This list is not exhaustive and it does underline the need to engage a legal professional when considering a corporate bankruptcy in Canada. Our team can assist you with managing a corporate bankruptcy and clearly understanding the laws and processes that need to be followed to address your specific circumstances. Every corporate bankruptcy is unique and as such, addressing those unique issues requires professional consultation.
The BIA supersedes many of the other statutes that exists, though it has been modified to refer specifically to additional legislated guidance on certain issues.
Entities that are governed by the BIA in terms of guiding the bankruptcy process include:
- Any business that resides or carries on operations in Canada,
- Including partnerships and unincorporated associations or organizations,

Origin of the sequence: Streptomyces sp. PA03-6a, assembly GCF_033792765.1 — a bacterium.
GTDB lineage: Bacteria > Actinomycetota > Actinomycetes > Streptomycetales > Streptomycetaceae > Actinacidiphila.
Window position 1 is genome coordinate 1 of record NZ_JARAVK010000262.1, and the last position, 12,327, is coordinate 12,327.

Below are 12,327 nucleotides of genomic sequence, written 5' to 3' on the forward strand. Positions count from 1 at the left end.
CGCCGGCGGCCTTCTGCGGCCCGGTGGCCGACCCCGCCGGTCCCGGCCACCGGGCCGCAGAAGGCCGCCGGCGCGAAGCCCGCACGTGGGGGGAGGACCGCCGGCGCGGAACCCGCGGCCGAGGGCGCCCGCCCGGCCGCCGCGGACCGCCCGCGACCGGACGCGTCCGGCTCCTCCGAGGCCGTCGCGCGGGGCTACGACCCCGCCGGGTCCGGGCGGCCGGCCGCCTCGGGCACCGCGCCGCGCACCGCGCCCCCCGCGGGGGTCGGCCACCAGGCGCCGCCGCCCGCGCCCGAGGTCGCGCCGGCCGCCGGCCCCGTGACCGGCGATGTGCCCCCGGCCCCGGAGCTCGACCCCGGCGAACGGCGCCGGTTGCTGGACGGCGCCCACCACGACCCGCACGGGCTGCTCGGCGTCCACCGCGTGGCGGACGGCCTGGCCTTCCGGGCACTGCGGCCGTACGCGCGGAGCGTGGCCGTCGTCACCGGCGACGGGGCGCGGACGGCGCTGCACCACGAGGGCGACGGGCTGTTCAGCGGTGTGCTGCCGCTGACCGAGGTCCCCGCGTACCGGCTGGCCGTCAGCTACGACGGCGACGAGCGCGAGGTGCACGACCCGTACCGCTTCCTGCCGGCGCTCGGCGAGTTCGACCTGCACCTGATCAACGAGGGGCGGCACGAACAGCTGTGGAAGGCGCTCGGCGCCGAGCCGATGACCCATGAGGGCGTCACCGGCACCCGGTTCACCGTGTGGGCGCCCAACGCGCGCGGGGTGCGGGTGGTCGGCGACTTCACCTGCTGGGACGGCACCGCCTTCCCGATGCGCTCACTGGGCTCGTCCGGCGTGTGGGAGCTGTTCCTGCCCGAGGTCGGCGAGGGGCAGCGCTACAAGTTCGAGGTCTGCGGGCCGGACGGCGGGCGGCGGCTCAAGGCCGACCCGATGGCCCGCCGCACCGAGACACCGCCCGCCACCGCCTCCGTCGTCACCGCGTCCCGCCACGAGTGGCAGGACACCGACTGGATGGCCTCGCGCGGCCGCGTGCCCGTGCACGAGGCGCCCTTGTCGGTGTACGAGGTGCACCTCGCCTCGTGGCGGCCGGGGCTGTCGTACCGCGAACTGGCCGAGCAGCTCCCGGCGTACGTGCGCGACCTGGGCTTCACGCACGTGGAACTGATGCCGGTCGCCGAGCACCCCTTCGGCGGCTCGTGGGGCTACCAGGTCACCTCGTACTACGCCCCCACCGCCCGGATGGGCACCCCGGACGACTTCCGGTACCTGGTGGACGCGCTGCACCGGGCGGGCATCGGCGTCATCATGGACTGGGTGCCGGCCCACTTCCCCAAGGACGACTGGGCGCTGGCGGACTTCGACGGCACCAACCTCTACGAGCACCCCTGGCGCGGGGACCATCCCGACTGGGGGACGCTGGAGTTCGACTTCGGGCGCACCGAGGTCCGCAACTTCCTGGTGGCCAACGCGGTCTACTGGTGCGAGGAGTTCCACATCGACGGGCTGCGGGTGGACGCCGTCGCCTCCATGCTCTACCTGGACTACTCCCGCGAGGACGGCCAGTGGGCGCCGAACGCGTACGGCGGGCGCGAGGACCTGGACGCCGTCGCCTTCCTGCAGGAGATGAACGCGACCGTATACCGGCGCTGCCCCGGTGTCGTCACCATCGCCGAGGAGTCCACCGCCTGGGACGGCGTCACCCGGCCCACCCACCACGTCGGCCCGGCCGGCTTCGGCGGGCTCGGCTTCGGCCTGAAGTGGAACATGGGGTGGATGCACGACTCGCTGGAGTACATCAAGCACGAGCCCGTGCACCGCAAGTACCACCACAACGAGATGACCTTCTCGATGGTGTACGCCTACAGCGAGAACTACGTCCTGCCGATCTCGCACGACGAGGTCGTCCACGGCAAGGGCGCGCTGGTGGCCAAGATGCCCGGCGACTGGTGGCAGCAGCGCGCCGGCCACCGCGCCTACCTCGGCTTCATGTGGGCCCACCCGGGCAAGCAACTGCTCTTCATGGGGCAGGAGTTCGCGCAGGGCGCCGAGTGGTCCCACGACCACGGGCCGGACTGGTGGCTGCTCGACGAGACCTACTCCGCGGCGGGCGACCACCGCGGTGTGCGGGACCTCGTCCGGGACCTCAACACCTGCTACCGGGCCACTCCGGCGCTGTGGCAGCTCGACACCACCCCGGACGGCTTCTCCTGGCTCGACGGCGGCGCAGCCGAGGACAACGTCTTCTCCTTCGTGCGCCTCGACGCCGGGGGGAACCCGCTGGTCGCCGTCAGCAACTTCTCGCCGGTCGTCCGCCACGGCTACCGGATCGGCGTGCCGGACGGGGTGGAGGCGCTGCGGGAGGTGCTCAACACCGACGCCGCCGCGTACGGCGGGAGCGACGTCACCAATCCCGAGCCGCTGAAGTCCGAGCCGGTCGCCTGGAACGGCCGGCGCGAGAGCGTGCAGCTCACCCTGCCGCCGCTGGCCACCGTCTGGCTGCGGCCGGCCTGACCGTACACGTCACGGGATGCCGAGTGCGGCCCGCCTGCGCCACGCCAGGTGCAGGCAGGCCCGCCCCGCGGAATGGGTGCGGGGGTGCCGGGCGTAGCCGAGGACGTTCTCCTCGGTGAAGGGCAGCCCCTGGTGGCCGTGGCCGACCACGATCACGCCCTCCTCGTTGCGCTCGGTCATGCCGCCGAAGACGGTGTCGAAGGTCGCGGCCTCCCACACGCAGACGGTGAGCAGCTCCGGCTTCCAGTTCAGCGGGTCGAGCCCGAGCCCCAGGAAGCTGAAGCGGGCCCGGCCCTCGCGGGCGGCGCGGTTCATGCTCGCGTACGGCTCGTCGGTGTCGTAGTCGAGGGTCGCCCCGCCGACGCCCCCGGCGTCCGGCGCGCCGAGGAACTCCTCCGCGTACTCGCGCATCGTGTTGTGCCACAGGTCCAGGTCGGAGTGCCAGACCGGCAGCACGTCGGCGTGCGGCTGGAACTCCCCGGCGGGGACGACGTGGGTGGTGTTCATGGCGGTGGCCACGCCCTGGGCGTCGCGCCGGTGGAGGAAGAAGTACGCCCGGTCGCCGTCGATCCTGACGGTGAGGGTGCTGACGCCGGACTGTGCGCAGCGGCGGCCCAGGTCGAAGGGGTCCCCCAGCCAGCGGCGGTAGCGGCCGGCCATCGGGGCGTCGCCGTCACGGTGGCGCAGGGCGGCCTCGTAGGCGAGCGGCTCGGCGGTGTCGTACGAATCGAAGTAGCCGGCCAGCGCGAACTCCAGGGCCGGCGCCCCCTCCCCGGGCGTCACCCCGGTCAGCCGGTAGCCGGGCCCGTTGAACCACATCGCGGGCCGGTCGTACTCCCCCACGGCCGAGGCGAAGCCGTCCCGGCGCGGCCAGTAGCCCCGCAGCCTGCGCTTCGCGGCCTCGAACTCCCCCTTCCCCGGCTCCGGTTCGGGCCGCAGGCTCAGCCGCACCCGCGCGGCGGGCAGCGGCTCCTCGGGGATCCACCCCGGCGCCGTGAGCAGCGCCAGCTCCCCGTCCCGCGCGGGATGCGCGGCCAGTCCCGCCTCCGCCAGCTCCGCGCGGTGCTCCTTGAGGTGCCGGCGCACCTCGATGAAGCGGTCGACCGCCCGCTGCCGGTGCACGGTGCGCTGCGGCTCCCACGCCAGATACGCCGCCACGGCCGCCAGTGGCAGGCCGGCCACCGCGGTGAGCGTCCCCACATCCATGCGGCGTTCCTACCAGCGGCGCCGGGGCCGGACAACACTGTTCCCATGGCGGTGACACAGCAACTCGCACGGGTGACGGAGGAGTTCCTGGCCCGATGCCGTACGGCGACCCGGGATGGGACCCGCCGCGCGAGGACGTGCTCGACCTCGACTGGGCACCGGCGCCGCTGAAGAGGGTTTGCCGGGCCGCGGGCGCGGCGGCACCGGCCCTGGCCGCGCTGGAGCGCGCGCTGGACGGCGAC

- Financial institutions and farmers are specifically exempt and addressed under different statutes.
Protection Options for Corporate Bankruptcy
As a corporation is a separate legal entity in Canada, in most cases there is a clear break between the debts and assets of a corporation and the debts and assets of the corporation’s owner. A distinction here is that unpaid source deductions (income tax, EI, CPP) and sales tax liabilities can become owed by directors of a corporation after a corporation has gone bankrupt.
When a corporation begins the process of declaring bankruptcy, there are protective provisions in place to protect the current financial position of the corporation.